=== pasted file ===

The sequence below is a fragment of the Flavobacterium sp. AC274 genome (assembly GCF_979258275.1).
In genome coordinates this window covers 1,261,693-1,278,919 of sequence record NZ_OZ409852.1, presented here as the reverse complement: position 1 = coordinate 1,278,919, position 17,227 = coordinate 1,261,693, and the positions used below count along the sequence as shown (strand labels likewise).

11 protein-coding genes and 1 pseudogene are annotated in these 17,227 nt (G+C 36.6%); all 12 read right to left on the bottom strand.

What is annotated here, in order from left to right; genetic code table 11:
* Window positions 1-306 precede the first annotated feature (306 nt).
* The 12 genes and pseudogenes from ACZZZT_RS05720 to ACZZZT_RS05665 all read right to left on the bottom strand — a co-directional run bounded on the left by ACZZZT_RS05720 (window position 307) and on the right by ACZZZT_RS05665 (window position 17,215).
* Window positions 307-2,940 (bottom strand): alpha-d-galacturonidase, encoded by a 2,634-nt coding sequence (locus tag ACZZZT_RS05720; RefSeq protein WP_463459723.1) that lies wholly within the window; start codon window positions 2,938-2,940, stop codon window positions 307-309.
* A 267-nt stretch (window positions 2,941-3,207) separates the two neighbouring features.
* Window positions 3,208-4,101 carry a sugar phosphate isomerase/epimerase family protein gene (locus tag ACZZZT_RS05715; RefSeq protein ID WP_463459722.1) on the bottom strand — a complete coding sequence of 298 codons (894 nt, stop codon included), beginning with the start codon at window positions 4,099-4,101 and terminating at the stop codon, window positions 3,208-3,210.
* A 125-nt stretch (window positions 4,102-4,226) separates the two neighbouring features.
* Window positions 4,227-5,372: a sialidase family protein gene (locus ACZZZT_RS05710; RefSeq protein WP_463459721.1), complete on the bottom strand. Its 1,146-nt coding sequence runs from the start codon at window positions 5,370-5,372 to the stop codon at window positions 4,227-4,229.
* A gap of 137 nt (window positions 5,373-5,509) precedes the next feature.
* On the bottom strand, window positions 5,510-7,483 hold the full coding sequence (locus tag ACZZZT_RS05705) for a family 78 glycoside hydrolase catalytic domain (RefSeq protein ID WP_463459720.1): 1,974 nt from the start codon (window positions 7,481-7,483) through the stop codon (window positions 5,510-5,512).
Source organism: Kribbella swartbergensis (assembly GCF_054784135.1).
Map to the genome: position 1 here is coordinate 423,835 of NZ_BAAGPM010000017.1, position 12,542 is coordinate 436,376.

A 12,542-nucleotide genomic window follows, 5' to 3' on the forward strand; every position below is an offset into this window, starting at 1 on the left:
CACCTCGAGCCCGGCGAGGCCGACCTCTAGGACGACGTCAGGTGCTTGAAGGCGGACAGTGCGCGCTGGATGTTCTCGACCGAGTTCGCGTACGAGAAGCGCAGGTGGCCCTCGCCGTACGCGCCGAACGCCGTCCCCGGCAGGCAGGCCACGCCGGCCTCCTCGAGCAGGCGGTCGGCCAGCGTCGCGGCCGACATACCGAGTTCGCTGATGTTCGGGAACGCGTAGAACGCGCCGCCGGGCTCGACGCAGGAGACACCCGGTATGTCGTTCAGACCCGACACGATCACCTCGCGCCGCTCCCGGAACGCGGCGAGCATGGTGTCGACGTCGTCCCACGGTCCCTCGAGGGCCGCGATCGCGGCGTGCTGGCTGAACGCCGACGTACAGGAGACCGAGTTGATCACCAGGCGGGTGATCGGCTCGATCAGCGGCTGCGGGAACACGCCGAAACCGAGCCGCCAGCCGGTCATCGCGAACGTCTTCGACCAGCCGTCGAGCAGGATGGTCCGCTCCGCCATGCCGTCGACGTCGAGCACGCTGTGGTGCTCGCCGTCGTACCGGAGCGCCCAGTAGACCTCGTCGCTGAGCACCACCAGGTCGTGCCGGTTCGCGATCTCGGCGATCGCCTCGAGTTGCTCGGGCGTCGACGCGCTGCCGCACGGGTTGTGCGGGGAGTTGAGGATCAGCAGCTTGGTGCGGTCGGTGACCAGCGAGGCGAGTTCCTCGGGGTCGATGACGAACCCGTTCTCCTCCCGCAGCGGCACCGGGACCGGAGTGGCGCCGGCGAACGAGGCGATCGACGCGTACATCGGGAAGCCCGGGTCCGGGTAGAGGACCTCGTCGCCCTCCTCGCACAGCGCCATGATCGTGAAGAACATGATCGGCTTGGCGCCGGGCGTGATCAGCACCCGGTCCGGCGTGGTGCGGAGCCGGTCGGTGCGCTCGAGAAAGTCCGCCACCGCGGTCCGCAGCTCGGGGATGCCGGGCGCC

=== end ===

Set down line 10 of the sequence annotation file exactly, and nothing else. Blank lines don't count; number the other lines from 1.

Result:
* A 125-nt stretch (window positions 4,102-4,226) separates the two neighbouring features.